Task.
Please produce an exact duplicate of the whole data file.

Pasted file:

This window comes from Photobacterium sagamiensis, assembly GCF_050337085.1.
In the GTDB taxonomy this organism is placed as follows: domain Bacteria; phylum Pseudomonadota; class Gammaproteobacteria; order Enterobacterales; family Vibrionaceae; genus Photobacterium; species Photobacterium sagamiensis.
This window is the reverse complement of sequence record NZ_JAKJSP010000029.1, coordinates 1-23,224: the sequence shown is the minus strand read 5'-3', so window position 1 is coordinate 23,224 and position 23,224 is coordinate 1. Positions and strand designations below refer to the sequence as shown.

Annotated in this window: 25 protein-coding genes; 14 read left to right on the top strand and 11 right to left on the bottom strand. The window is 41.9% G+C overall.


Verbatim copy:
This window comes from Photobacterium sagamiensis, assembly GCF_050337085.1.
In the GTDB taxonomy this organism is placed as follows: domain Bacteria; phylum Pseudomonadota; class Gammaproteobacteria; order Enterobacterales; family Vibrionaceae; genus Photobacterium; species Photobacterium sagamiensis.
This window is the reverse complement of sequence record NZ_JAKJSP010000029.1, coordinates 1-23,224: the sequence shown is the minus strand read 5'-3', so window position 1 is coordinate 23,224 and position 23,224 is coordinate 1. Positions and strand designations below refer to the sequence as shown.

Annotated in this window: 25 protein-coding genes; 14 read left to right on the top strand and 11 right to left on the bottom strand. The window is 41.9% G+C overall.